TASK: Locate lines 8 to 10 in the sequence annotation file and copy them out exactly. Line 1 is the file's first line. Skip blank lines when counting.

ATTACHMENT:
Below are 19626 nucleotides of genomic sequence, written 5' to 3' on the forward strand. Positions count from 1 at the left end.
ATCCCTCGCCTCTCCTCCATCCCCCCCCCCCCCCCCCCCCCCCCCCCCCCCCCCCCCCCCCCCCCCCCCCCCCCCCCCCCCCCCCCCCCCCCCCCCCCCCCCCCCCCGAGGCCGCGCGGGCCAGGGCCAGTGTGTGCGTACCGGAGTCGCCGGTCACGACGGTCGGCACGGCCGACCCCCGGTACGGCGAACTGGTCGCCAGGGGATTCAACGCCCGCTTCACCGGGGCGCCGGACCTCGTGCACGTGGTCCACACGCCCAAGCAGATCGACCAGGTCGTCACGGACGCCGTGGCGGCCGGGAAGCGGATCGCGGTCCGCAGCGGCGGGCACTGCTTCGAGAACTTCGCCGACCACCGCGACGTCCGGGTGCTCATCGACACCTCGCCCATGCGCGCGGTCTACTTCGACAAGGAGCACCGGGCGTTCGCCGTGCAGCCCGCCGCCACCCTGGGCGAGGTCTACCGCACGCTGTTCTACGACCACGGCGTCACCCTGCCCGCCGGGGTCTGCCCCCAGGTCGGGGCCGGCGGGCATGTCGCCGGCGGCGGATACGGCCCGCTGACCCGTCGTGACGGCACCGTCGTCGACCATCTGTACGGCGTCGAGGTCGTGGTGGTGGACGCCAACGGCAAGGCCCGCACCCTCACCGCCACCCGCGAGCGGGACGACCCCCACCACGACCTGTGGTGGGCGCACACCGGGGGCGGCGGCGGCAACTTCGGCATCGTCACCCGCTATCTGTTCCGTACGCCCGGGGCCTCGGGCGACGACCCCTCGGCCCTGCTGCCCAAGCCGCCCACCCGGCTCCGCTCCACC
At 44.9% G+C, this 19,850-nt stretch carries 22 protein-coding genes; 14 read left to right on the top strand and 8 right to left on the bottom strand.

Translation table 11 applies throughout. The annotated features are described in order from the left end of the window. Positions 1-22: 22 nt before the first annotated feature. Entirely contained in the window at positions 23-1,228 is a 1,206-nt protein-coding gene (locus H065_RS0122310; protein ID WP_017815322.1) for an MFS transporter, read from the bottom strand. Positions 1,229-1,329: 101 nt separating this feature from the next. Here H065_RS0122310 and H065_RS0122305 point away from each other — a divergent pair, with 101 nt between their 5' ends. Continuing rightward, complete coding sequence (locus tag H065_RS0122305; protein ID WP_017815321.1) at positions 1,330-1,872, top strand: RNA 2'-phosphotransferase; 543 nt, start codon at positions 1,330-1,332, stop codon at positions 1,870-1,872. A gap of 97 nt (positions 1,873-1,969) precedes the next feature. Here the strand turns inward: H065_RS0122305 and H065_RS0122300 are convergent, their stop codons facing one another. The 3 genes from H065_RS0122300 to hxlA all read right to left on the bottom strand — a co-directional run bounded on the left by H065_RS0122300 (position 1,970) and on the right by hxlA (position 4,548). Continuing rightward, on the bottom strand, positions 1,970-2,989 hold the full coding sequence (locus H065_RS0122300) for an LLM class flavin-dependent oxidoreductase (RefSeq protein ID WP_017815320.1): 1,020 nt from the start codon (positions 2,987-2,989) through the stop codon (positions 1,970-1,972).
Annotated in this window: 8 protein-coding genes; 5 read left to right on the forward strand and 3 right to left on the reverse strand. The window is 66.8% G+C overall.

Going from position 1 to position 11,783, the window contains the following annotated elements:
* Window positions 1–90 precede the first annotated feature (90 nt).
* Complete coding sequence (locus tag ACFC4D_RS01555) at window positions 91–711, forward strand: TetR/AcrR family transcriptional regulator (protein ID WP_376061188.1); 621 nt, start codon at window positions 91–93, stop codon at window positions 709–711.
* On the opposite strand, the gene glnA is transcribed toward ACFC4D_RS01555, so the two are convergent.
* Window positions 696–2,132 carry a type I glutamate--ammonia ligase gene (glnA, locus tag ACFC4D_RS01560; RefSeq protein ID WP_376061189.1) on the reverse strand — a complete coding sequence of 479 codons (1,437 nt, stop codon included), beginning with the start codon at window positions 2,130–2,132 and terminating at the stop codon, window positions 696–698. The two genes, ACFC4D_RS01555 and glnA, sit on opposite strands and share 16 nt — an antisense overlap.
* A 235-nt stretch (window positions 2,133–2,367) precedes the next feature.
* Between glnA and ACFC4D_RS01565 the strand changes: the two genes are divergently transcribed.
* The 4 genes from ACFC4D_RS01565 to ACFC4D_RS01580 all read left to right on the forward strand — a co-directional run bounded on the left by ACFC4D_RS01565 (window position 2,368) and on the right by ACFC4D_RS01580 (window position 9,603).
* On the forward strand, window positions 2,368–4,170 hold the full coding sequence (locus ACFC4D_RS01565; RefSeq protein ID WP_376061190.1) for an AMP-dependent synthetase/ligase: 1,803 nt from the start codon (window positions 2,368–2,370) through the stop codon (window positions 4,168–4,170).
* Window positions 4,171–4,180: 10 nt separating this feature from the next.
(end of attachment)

* Complete coding sequence (locus tag ACFC4D_RS01555) at window positions 91–711, forward strand: TetR/AcrR family transcriptional regulator (protein ID WP_376061188.1); 621 nt, start codon at window positions 91–93, stop codon at window positions 709–711.
* On the opposite strand, the gene glnA is transcribed toward ACFC4D_RS01555, so the two are convergent.
* Window positions 696–2,132 carry a type I glutamate--ammonia ligase gene (glnA, locus tag ACFC4D_RS01560; RefSeq protein ID WP_376061189.1) on the reverse strand — a complete coding sequence of 479 codons (1,437 nt, stop codon included), beginning with the start codon at window positions 2,130–2,132 and terminating at the stop codon, window positions 696–698. The two genes, ACFC4D_RS01555 and glnA, sit on opposite strands and share 16 nt — an antisense overlap.